Modifying the PacComm Tiny-2 TNC for
Use at 19.2kB with the D4-10 Radio
We've used a number of PacComm Tiny-2 TNCs (TNC-2 clones) with the Kantronics D4-10 radios at 19.2kB in "RF Modem" mode (i.e., not using a G3RUH-style modem).
The hookup is pretty straightforward with one gotcha. Here are the steps we used:
1. Convert the TNC to 10MHz CPU operation. The easiest way to do this is to either buy the TNC from PacComm with the 10MHz option ($25 extra) or buy the parts kit from PacComm (which also costs $25, and which can be used to upgrade other TNC-2 clones as well) and follow the instructions given there.
2. You will need to run five wires between the TTL I/O connector (DB-9) on the D4-10, and the guts of the Tiny-2. It's probably easiest to wire the Tiny-2 so that you can use the 5 pin DIN connector on the TNC -- three of the signals you need are already there.
a. Find the 20 pin modem disconnect header inside the Tiny-2. Make sure that pin pairs 17-18 and 19-20 are not shorted together; use a knife to cut the traces if necessary.
b. Route TTL TXData to pin 1 of the DIN connector. Run a wire from modem disconnect pin 19 to pin 1 of the DIN connector. An easy way to do this is to remove C8 and run the jumper to the side of that cap that went to pin 1. Removing C8 isolates the TXData line from the other audio circuits in the TNC.
c. Route TTL RXData from pin 4 of the DIN connector to modem disconnect header pin 17. You can lift R28 (? -- the number isn't clear on the schematic, but it's 100 ohms with one side going directly to pin 4) to isolate and inject the signal.
d. Use DIN connector pins 3 (PTT) and 2 (ground) as normal. Connect the DCD signal from the D4-10 to DIN pin 5.
e. The D4-10 DCD signal is opposite the sense the TNC needs, so some magic has to be done. The easiest way is to: remove U16 (the 3105 modem chip -- save it because they're getting difficult to find!), short pins 2 and 3 of U17 together, and make sure that jumper "JPD" is shorted across pins 1 and 2 (not 2 and 3 as you might suspect).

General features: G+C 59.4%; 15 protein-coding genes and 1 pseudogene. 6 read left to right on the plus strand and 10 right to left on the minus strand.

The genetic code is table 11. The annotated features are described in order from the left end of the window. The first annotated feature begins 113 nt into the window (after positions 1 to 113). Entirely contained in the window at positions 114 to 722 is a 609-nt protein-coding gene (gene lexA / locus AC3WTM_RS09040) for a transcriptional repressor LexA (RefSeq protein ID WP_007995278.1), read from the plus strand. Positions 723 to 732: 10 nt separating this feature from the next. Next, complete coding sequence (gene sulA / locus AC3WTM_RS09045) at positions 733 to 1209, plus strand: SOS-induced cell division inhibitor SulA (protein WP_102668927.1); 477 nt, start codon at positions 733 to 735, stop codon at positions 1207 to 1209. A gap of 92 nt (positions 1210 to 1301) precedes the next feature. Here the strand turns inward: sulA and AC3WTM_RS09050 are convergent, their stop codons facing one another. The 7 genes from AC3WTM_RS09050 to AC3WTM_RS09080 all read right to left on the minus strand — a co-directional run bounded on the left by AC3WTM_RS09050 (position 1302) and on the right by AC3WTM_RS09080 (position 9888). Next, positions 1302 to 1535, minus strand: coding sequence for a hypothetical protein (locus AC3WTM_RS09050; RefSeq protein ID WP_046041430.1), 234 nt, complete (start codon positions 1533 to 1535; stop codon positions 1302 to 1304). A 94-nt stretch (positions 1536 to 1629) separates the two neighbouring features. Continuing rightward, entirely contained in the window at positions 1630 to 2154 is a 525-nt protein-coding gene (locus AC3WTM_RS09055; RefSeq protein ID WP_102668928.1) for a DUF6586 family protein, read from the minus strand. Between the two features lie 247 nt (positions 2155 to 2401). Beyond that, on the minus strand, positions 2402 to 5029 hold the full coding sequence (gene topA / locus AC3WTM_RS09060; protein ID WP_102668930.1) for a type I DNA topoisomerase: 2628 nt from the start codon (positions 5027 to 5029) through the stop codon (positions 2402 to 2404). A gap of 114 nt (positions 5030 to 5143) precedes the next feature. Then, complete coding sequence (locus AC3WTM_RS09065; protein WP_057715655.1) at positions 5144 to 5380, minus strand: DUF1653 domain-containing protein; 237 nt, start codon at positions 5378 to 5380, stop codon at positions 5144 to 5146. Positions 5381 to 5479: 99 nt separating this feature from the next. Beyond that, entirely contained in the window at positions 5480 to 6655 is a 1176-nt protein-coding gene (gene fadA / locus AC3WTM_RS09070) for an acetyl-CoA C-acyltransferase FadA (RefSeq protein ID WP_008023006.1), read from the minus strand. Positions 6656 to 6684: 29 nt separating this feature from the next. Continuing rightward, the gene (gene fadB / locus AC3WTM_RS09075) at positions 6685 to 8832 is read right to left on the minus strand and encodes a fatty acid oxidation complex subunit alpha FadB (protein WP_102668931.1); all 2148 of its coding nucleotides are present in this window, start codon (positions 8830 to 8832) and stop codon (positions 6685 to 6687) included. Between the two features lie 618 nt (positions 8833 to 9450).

f. Set the radio port speed to 19.2kb, and the serial port speed to 38.4kb, and you're done with the hardware mod.
g. We like to use the "KISS56" eprom image that is available from the GRAPES group. It's optimized for higher speed, and it has the real advantage of using 2.5ms timer ticks instead of 10ms ones, so you can set the TXD and slottime values much more precisely. As Jerry Pournelle would say, "highly recommended."
Note: Step "e" is necessary because simply feeding the
DCD signal from the D4-10 into pin 1 (the DCD input) of the modem
disconnect header doesn't work. The DCD LED on the TNC will properly
follow the D4 squelch, but it won't actually tell the TNC there's a
signal present -- the Tiny-2 will act as if it's in full duplex mode.
This is because the DCD LED loads down the signal to the point that the
logic level isn't correct. The modification routes the signal through
a couple of buffers to give it enough oomph to work properly.
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